Cleveland, Oct. 29 - While the public has made accommodations for 54.4 million people with disabilities, many researchers regularly exclude people who cannot read, hear or write from participating in their research projects.
That's about to change. The Frances Payne Bolton School of Nursing (FPB) at Case Western Reserve University will develop research tools and strategies to include individuals with vision and hearing impairments in future research.
Shirley Moore, Edward J. and Louise Mellen Professor of Nursing and director of the National Institutes of Health-funded Center for Self-Management Research (SMART Center) at FPB, is the lead investigator for the two-year, nearly $400,000 National Institute for Nursing Research-funded project, "Full Inclusion of Persons with Disabilities (FIND) in Self-Management Research."
She will work with co-investigator Ann Williams, National Institute of Health-supported postdoctoral fellow, who has been working on a health-related research project with blind diabetics.
Williams' work inspired Moore.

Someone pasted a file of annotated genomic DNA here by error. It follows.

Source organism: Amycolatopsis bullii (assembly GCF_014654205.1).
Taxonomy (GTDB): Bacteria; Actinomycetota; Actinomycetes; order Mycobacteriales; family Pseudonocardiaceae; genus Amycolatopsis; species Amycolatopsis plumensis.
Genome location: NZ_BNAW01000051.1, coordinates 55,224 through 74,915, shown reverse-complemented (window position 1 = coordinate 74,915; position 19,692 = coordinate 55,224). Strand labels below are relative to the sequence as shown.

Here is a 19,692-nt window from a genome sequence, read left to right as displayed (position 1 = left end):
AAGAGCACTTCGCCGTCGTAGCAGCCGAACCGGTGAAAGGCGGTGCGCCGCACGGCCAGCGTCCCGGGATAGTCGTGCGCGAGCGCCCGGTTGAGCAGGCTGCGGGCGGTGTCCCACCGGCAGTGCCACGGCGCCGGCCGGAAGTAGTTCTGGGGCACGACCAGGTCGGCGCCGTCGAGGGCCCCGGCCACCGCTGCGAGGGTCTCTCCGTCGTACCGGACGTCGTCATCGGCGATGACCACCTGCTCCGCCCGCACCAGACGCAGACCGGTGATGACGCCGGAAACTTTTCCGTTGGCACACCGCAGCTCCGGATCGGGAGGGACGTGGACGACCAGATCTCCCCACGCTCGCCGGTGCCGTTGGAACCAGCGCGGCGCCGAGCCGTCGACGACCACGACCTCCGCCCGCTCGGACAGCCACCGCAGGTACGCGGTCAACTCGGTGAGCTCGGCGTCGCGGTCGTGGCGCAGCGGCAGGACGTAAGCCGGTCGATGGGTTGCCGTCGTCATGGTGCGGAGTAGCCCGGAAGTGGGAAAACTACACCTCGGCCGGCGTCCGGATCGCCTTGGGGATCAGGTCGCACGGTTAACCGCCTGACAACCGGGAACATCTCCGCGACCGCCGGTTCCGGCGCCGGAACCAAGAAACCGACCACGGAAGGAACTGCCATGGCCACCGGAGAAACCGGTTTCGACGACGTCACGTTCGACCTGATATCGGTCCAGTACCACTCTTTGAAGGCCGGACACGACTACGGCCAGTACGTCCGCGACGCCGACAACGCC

The study is built on the Principles of Universal Design, developed for school teachers to tailor school work for children with special needs.
FIND will bring together a collaboration of experts from the Cleveland Sight Center and the Cleveland Hearing and Speech Center along with researchers in engineering, teaching and rehabilitation specialists of persons with disabilities and communication scientists. The center will also draw from available technologies at the university's Prevention Research Center and Behavior Measurement Core Facilities, and from other universities and self-management centers around the country.
Staff from the sight and hearing centers will conduct a series of workshops for researchers. During these sessions, researchers will learn about communication technologies for the blind and hearing impaired that can be used to gather data for their research projects.
FIND will also establish a demonstration center, the FIND Lab, where tactile, hearing and other tools to assist participants can be tried and used for practice by researchers or their assistants gathering the data.
"It is important that we do research representative of the people being studied," says Moore, citing that 15 percent of diabetics are visually impaired but regularly barred from participating in research about their chronic illness because they have problems seeing.
When everyone has a chance to participate, overall research findings will be more robust and reduce bias in studies, says Moore.
SOURCE: Case Western Reserve University